The national apprenticeship program, which is a program to help those who are unemployed retrain and redevelop, is there. It is certainly strategic to bring the skills of Canadians up to the levels required by business. It is very important that business, government and the labour force of this country work together as a unit in order to bring about job creation and job training
which will benefit those businesses, benefit the workforce and benefit our country in general.
That is the type of program that comes forth in national apprenticeship programs.
A youth service corps is contemplated in order to get young people into the labour force. Young people who are now presently at 19 per cent unemployment need to find a beginning, need to build resumes of work established. They have that opportunity through this youth corps. It is wonderful when I stop and think of the opportunity they will be provided with. We look at the high unemployment rate and know the government is taking a positive step to make certain the youth corps does develop.
Business has always had major problems in accessing capital when times were very tough. That is one of the complaints I have heard from business and one of the areas where this government will do its very best to make certain that there is capital accessible to them for development, for improvement and for dally functioning.
It is also important to realize that one of the major complaints of business is the huge amount of paperwork they have to do. The paper trails are getting greater and greater and greater. By putting programs in place to reduce this paperwork is the direction this government intends to go and a direction that will be welcomed by the business community throughout this country.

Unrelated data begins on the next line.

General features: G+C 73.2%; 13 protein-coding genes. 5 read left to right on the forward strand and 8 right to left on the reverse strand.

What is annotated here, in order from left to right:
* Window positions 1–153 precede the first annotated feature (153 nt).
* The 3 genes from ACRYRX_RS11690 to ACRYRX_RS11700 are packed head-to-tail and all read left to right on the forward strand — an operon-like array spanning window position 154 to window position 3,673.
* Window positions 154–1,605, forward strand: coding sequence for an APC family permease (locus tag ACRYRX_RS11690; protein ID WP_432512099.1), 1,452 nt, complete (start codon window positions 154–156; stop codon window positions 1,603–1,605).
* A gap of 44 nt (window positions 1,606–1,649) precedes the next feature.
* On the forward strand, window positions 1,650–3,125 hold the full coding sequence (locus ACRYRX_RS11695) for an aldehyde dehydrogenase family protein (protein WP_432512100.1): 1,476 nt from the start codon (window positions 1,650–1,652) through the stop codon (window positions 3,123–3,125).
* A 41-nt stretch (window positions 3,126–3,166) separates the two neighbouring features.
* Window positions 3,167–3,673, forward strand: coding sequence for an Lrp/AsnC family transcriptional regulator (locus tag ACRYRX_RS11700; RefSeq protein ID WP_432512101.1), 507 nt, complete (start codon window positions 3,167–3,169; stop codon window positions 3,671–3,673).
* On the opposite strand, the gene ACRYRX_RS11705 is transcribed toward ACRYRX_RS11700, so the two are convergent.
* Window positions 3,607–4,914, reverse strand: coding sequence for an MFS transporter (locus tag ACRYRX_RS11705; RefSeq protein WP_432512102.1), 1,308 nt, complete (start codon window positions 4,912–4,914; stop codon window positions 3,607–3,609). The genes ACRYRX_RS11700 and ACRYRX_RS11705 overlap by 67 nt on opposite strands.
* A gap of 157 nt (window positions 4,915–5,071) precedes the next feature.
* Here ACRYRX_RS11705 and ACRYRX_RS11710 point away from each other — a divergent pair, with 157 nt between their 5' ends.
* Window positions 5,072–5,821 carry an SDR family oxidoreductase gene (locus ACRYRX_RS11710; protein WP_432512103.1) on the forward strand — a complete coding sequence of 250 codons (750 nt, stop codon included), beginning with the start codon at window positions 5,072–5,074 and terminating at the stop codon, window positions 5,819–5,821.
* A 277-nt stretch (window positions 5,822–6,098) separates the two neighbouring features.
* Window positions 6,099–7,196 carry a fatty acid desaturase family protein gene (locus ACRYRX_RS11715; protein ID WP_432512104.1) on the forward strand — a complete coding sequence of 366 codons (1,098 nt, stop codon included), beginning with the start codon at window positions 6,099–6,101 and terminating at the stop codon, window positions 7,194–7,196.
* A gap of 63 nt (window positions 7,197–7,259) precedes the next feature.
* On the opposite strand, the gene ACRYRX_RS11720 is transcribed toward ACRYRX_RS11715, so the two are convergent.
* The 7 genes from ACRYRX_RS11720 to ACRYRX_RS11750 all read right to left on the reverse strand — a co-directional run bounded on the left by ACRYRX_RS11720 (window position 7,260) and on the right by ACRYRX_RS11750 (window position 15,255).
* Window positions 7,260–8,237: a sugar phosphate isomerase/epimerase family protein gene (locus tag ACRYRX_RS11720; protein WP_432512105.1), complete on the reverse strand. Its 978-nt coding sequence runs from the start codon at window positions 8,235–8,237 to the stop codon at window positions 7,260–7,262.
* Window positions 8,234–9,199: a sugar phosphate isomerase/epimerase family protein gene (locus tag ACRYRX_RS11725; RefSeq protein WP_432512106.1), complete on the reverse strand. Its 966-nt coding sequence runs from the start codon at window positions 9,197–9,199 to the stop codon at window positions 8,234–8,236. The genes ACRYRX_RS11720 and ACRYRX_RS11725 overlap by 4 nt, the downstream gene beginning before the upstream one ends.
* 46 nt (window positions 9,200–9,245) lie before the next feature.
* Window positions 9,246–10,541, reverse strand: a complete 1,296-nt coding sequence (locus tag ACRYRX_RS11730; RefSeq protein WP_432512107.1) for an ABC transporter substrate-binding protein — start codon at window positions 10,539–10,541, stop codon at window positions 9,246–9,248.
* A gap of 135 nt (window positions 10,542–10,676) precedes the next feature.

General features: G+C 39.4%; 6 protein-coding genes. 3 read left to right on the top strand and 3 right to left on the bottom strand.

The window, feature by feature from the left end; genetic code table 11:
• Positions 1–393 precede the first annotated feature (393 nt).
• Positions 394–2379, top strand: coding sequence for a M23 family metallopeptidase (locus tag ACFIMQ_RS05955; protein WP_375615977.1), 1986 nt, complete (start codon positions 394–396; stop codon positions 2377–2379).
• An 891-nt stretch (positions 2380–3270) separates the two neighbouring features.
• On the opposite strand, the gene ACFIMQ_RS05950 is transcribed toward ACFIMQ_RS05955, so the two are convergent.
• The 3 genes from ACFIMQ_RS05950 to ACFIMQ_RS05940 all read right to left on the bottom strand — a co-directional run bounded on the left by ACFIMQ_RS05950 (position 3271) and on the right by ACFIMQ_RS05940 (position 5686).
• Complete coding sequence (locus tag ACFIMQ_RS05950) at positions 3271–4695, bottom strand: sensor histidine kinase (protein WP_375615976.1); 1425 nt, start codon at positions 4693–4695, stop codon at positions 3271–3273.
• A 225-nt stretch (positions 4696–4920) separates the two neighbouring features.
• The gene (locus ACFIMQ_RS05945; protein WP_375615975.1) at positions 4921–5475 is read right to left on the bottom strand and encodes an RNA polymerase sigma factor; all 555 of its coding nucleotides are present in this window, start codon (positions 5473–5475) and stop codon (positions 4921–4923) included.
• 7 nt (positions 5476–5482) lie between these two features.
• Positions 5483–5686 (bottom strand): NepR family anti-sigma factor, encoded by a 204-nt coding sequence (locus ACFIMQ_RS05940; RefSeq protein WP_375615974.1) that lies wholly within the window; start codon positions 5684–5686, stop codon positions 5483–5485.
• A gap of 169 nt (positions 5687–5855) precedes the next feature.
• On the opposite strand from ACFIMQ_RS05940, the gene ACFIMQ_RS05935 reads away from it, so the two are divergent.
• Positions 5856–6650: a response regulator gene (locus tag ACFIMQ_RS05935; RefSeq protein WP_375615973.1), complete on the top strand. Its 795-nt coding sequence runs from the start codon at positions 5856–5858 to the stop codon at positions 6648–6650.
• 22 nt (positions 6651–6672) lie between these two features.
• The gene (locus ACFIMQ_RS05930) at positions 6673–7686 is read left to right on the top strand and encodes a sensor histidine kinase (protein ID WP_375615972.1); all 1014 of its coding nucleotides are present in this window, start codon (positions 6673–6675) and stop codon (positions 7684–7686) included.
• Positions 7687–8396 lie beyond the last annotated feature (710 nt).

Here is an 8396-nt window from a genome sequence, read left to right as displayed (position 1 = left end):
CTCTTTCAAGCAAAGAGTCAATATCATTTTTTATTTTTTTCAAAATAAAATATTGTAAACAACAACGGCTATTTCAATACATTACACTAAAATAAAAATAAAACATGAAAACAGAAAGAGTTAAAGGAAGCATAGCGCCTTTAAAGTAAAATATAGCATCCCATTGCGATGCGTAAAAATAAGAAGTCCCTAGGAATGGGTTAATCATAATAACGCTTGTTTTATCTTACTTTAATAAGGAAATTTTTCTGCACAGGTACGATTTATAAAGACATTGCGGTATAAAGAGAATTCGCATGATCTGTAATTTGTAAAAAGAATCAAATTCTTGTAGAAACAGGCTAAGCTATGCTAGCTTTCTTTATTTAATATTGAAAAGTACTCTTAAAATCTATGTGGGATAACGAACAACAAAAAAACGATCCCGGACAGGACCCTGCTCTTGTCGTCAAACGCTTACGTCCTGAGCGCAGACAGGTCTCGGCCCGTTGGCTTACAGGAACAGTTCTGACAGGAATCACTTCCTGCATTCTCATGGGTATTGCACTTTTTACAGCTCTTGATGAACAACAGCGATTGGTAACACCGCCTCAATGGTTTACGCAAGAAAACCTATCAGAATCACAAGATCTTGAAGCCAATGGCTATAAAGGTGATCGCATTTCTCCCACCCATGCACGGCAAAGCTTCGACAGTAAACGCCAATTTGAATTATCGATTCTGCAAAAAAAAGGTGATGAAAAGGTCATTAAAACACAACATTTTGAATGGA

Last of all it is important to mention the Canada Investment Fund to support the leading edge of technology. We know that jobs of the future are going to be created if we do support that leading technological edge and move forward as the new horizons develop.
The debt and deficit have been a major concern across this country. The Reform Party has been talking very much about the debt and deficit. I believe the Prime Minister has not only talked about the debt and deficit, but he has actually taken very strong and major steps within his own operations.
I believe that the Prime Minister riding in a Chevrolet rather than a limousine is a true message to Canadians. I believe when he cut his support staff in the Prime Minister's office, sold the air bus, created a smaller cabinet, started on public consultations about the budget with the finance minister, is now talking about restructuring some of the tax issues that are there, eliminating overlaps in government services, cancelling the helicopters were all actions of which we can be very proud. They are actions which are going to bring us into a better financial situation. They are also actions that give the Canadian people something to believe in, something to say yes, this government is ready to move in a positive direction.
Integrity was very strong concern voiced by the people in my riding. I believe that we need a tremendous amount of parliamentary reform in order to bring about a better image of this Canadian Parliament. You do not change your image by promising things, you change your image by taking action. I believe that the appointment of an ethics counsellor to stop the open lobbying, or at least bring out in public the lobbying that is going on, is of major importance.
We also know that opening up debates here in this House, allowing MPs more input before the legislation is passed or presented in the House, gives MPs a much better say in what is going on.
We saw it in the peacekeeping debate and the cruise missile debate and in the future we are going to see a pre-budget debate giving MPs their opportunity to have their say before the issue is placed in a motion so that one does not have any opportunity to change it.
Committee structural change is also very important to this place. As I look upon things that have been brought about not only in the financial area but in the area of government operations and I look upon the challenges that this government faces in the future, just to wrap things up, I believe we are looking for consultation with the public, better opportunities for MPs to put their concerns forward and a much better representative government for the people of this country.